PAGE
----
James Cameron Breaks Down How ‘Avatar’ Sequel Stacks Up To Superhero Films

Filmmaker James Cameron has explained how relatability fueled his 2009 film “Avatar” and how its sequel, “Avatar: The Way of Water,” tackled problems unlike those seen in superhero movies.

Cameron, whose recent epic has earned an estimated $700 million around the world, told TheWrap Magazine that the problems his characters face in his original hit movies are “not extraordinary” and tied the success of his first film to its relatability across cultures.

“So it was important to me that we tell some kind of story that was universal, so everybody deals with fathers and sons, mothers and daughters, brothers and sisters, all of that sort of thing,” Cameron said.

“It doesn’t matter what culture, what language group you’re in, what religion you are. It’s a universal idea.”

Cameron, later in the interview, revealed some topics addressed in the plot of “The Way of Water” including teens attempting to fit into their community and parents seeing their children “in their different ways” as they navigate life.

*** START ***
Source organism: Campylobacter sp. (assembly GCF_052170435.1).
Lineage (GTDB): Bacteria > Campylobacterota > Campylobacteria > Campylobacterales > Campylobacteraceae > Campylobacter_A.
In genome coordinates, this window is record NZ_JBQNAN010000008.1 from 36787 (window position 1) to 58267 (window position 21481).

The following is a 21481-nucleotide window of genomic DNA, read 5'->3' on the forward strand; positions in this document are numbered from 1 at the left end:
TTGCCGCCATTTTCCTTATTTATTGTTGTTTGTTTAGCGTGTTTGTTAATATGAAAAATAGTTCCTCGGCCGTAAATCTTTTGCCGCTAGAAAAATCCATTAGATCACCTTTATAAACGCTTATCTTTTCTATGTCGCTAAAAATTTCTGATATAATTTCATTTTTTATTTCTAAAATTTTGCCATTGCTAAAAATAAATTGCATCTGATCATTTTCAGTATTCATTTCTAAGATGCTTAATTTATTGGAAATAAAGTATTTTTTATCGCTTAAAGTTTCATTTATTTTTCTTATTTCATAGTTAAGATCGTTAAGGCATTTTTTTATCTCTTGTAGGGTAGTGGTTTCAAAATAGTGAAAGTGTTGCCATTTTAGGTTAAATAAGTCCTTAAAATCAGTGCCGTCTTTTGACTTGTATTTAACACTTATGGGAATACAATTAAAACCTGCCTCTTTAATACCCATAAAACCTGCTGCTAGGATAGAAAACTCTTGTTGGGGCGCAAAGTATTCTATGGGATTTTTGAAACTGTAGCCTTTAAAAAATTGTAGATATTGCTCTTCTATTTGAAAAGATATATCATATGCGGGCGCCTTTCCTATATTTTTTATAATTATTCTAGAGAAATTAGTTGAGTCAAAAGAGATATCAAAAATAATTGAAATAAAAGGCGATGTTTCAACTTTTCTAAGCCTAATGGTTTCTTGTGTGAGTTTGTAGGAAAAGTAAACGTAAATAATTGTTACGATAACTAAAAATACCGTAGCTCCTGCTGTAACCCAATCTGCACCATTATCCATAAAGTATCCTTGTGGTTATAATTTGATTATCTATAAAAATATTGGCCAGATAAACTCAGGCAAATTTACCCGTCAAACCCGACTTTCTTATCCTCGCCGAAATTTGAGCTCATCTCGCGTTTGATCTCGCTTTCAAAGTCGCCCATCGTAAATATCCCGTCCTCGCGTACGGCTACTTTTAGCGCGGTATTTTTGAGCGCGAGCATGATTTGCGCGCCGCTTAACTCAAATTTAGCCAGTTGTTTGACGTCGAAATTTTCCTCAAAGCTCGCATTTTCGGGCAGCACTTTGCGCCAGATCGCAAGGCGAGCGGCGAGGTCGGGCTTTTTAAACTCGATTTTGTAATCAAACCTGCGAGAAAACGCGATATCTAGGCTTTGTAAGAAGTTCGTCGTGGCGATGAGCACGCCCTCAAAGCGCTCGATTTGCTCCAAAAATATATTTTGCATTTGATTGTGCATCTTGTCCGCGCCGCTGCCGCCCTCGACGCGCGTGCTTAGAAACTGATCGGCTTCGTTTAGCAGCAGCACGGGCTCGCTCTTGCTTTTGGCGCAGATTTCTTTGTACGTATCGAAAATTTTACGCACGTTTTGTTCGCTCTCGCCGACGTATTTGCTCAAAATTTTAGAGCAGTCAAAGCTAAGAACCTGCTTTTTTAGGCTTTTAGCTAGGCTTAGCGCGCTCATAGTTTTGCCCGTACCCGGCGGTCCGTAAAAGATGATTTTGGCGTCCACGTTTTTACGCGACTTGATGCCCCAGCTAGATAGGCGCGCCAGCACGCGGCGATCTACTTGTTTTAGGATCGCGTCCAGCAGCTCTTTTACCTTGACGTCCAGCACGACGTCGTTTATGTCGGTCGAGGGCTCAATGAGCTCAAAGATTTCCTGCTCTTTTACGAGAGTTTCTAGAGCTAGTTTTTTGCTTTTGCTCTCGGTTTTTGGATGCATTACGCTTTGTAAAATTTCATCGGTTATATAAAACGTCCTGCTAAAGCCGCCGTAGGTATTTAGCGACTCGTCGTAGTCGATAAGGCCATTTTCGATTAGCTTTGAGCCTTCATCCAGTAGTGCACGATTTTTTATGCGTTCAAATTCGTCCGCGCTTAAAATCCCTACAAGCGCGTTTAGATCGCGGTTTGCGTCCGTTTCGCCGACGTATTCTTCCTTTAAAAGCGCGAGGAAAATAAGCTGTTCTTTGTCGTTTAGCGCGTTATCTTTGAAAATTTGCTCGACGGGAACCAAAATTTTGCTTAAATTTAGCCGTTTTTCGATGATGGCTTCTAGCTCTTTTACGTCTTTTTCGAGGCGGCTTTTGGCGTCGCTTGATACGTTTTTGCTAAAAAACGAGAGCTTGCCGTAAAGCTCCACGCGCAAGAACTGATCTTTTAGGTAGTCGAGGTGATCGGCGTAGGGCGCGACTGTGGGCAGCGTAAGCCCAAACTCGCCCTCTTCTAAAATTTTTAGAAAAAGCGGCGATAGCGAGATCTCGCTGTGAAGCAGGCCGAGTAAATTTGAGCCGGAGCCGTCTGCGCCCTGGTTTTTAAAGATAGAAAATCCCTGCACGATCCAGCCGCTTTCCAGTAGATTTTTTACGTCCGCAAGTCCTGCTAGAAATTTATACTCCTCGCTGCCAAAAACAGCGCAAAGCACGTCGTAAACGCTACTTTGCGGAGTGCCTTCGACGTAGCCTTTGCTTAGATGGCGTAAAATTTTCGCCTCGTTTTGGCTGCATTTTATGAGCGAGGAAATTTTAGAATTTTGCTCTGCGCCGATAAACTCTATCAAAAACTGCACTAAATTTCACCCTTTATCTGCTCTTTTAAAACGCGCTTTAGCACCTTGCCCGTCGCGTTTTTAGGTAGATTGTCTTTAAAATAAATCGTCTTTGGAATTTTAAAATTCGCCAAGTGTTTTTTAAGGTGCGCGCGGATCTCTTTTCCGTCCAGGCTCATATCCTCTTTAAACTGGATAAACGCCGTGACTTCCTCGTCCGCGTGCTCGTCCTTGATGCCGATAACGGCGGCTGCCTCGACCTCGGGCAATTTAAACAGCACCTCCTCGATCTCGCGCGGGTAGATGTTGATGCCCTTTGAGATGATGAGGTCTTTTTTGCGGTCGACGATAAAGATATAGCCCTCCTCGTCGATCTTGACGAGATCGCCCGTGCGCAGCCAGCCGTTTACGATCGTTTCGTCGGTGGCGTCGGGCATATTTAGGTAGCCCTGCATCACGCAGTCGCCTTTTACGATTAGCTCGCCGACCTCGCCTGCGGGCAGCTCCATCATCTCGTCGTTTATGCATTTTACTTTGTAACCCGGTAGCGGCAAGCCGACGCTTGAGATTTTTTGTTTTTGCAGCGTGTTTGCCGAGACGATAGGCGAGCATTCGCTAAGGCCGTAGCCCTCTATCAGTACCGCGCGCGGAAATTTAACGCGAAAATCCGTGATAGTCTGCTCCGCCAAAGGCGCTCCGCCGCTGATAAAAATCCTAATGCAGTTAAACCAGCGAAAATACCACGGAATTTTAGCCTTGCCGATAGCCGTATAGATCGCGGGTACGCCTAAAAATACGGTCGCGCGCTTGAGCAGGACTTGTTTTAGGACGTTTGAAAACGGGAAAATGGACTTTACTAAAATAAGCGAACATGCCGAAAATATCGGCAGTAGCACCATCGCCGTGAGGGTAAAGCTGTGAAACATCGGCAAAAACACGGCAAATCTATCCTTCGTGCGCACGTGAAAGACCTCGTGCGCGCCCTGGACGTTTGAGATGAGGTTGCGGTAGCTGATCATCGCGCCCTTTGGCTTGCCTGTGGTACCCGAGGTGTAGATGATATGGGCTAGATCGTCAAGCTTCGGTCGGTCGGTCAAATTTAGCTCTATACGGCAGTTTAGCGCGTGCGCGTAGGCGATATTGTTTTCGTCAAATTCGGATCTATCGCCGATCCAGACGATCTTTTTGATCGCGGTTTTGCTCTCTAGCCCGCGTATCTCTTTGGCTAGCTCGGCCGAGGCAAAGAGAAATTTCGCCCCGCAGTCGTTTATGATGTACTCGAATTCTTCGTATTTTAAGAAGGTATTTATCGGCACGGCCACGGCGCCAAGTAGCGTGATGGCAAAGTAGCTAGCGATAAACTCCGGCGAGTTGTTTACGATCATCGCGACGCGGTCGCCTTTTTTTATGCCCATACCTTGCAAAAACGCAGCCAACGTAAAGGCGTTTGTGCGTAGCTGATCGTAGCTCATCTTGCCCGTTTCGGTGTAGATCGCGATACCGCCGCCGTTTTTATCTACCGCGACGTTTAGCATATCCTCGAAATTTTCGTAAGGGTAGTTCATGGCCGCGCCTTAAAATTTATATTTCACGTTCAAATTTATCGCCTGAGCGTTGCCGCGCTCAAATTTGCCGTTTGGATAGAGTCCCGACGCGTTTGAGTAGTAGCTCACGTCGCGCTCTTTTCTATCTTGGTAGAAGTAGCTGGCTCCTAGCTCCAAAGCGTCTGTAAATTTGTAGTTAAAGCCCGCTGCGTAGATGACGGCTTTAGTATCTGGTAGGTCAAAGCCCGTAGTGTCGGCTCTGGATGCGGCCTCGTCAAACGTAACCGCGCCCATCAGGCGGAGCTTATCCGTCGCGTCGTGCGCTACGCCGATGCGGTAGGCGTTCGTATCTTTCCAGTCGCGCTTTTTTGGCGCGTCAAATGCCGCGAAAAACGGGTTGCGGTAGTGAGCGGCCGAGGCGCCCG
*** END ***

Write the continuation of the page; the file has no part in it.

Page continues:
He added that the problems seen in the movie don’t include “going up against some guy that’s trying to conquer the galaxy.”

“They have real problems. And I’m not dissing superhero movies,” Cameron said.

“I love ’em, they’re our modern myths and legends, they’re the Greek gods fighting. We love all of that stuff, but that’s not the movie I wanted to make.”

The comments aren’t the first time that Cameron, whose 2009 film “Avatar” is the highest-grossing film of all-time ahead of “Avengers: Endgame,” has recently weighed in on superhero movies.

The filmmaker, during an October profile in The New York Times, told the newspaper that he wanted to “do the thing that other people aren’t doing” in their films before referring to DC and Marvel Cinematic Universe movies.

“When I look at these big, spectacular films — I’m looking at you, Marvel and DC — it doesn’t matter how old the characters are, they all act like they’re in college,” he said.

“They have relationships, but they really don’t. They never hang up their spurs because of their kids. The things that really ground us and give us power, love, and a purpose? Those characters don’t experience it, and I think that’s not the way to make movies.”